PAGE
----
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Coyotes Bite Back Kings to Send Series Back to Phoenix

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It was a bit premature to crown the ascension of the Kings. For the second time in this playoff run that began 39 days ago, the Kings have been staved off from sweeping a team. Like Vancouver did in Game 4 at STAPLES Center in the first round series, so too the Phoenix Coyotes have found a couple of breaths of precious life in their season with their 2-0 victory.

"The desperation that they have, we didn't match it," Anze Kopitar admitted. "Bottom line: we didn't get it done."

The Kings had an eager vocal crowd that shockingly showed up hours early before the puck drop due to all the street closures for the Amgen Tour of California. Not even that could wake the Kings up from what head coach Darryl Sutter deresively called a "pajama party" in the past. The normal forechecking game of the Kings broke down to giveaways. The puck battles the Kings had been winning went the opposite way.

"It's the puck battles that make the difference in the game," Kings' captain Dustin Brown said. "They were winning more of them over the course of the game. It was a harder game for our defensemen."

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Even the NHL officials seemed asleep at the job when they credited Dustin Brown with a power-play goal early in the first period. Silly NHL. The Kings with a power-play goal? Of the two power-play goals the Kings scored in 21 chances this series, both had been with the two-man advantage.

That's not to say Sutter didn't try to tweak things. In the first period he went with a four-forward line of Anze Kopitar, Mike Richards, Justin Williams and Dustin Brown for a shift. In the second period he went with Kopitar, Richards, Brown and Jeff Carter. They know what they need to do.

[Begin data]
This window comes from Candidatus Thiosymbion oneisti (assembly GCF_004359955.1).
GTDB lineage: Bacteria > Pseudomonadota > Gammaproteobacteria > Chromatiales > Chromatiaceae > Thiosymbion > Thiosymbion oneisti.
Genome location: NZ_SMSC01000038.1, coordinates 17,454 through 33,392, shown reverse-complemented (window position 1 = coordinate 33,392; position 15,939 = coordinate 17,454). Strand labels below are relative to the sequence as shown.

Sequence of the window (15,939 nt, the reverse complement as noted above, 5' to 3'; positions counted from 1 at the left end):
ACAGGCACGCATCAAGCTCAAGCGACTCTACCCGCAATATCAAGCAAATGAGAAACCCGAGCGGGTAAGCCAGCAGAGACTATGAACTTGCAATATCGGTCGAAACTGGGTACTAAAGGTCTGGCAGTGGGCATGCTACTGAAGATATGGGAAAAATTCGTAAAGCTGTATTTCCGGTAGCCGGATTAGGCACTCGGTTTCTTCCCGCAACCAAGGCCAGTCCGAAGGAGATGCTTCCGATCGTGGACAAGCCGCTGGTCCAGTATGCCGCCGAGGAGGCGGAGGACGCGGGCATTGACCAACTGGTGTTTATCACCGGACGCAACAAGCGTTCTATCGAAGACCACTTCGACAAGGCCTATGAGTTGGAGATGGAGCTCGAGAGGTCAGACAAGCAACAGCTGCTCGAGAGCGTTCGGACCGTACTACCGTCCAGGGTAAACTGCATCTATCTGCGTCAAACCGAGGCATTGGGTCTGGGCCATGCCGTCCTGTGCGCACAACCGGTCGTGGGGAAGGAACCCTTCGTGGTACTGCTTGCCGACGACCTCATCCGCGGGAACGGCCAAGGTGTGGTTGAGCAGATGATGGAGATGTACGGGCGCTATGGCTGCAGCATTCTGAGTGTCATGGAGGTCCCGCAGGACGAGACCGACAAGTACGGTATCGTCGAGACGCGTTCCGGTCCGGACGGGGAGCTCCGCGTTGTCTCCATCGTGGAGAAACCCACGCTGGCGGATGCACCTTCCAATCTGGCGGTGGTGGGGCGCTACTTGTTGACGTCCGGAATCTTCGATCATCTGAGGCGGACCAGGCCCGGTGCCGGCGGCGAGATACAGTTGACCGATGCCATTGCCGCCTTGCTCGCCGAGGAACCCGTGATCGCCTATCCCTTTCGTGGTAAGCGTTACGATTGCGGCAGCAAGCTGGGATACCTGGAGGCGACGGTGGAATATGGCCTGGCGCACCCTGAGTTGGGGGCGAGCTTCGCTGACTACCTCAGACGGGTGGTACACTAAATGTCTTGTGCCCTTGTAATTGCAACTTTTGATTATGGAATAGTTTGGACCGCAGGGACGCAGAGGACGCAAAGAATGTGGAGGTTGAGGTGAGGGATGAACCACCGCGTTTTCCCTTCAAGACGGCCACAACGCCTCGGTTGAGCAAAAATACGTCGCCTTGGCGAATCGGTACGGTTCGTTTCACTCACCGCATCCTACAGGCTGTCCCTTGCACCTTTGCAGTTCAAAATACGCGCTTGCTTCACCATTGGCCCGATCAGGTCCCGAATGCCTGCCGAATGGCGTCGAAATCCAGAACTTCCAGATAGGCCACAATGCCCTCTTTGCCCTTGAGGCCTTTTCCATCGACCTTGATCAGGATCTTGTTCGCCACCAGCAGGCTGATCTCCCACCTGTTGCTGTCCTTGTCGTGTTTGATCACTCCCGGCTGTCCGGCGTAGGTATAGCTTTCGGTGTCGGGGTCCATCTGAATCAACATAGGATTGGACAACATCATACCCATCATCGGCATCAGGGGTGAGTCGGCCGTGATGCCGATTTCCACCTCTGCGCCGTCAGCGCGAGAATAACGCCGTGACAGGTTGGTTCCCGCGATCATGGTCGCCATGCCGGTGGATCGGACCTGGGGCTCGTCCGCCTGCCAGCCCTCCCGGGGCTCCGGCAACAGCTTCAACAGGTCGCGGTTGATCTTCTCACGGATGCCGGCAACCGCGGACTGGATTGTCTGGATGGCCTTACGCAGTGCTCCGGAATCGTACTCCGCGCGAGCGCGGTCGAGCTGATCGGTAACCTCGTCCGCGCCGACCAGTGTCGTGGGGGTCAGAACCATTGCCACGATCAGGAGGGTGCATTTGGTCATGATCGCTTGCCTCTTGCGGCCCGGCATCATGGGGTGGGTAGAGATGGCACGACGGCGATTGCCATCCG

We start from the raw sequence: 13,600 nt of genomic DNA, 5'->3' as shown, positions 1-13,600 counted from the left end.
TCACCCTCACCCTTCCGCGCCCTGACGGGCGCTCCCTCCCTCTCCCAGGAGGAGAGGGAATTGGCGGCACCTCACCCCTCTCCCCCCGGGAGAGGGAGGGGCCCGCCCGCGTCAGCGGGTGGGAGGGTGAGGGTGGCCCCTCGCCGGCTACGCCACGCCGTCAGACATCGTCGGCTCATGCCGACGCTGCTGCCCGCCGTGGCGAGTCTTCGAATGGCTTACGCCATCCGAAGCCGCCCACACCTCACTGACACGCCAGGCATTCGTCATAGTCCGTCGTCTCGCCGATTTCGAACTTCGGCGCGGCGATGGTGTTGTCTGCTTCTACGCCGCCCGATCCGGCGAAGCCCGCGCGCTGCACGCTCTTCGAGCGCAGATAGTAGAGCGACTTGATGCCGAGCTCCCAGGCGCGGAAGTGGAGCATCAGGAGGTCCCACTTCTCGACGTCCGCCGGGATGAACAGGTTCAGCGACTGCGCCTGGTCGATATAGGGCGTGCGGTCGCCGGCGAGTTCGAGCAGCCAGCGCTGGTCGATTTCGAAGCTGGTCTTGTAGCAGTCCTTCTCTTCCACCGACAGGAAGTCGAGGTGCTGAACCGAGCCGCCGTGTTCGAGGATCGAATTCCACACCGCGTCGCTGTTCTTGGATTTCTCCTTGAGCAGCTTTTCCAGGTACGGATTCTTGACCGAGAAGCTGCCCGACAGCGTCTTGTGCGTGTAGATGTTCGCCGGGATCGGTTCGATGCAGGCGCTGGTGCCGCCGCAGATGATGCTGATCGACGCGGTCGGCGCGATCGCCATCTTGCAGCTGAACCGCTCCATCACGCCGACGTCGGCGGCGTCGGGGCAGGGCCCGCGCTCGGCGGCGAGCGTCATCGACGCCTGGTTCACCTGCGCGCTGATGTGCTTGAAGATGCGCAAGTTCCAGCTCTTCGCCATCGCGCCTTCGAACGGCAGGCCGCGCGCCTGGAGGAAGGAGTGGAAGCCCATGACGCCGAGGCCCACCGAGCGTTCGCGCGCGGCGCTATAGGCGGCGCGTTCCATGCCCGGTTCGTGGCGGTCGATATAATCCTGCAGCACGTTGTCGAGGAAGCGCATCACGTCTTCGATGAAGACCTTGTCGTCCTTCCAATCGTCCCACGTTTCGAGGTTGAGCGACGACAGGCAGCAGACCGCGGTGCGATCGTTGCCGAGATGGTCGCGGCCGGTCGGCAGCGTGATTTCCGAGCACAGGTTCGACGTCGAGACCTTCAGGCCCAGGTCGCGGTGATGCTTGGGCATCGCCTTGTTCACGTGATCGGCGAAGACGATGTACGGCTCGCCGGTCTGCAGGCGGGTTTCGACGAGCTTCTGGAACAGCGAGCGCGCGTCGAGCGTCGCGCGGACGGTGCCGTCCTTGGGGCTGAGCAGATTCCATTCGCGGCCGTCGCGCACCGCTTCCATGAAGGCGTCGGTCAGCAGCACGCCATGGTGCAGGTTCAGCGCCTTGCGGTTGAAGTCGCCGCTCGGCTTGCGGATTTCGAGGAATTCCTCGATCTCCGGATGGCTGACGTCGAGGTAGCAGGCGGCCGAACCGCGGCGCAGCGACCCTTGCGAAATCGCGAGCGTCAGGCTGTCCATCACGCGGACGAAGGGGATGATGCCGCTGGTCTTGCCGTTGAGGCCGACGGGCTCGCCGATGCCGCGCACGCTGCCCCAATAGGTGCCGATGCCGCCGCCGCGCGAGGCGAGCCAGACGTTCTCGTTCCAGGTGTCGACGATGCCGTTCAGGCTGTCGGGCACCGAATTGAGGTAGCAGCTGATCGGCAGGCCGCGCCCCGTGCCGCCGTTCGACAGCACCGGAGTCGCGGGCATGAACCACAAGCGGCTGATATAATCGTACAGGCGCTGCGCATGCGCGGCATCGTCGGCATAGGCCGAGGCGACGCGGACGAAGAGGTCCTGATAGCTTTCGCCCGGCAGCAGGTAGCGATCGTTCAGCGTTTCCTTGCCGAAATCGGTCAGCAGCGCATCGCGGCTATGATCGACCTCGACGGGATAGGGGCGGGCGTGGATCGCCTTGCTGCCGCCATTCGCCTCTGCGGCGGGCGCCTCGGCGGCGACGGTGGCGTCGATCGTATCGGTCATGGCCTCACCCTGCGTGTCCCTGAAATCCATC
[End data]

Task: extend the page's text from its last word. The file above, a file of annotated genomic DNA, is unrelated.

"We can put more bodies in front of the net," Kopitar explained "Simplify a little bit. We've got to make sure that our shots get through and that we do hit the net when we do get the opportunity for shooting."

But still they came up with goose eggs when they needed it most.

"Tonight the power play, we had looks up top, we took too much time," Sutter noted. "We basically never really looked at it, but I'm going to bet that [Boyd] Gordon, [Antoine] Vermette and probably [Taylor] Pyatt blocked more shots, pucks just hitting them in the pads. Quite honestly, that's poor shooting on our part from up top from guys that are supposed to take that shot.

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I suppose the Kings' machine that has been dismantling opponents throughout this run had to be given a day off, that an opponent would have one last gasp and escape the ignominy of the goose egg in the win column. Coyotes' goalie Mike Smith came up with 36 saves in his third playoff shutout of his career.

"Tonight we had nothing to lose," Smith said. "We had to make sure we played our best game. That would give us a chance to win."

It also helped that a questionable goaltender interference call on Justin Williams was called. The penalty kill of the Kings that had just killed off 30 straight penalties finally crashed back to earth, Coyotes' captain Shane Doan backhanding a shot past Jonathan Quick.

Then a clear faceoff win by Antoine Vermette midway through the second period gave Doan his second goal of the game.

By the time the Kings picked up the intensity in the third period, the Coyotes had the confidence to match it with Smith stopping any hint of a Kings' comeback. Jonathan Quick made 19 saves for the game while Trevor Lewis led the team with five hits to go along with five shots-on-goal.

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Throughout the week the Kings had been talking about how well they've handled adversity. It's only one game, and it's unlikely the Coyotes will join the three teams in NHL history that have come back from an 0-3 deficit. After all the Kings are still 11-2 in the playoffs.

Now the series heads back to Glendale basically just a hop, skip and jump away from the Dodgers' spring training facility at Camelback Ranch.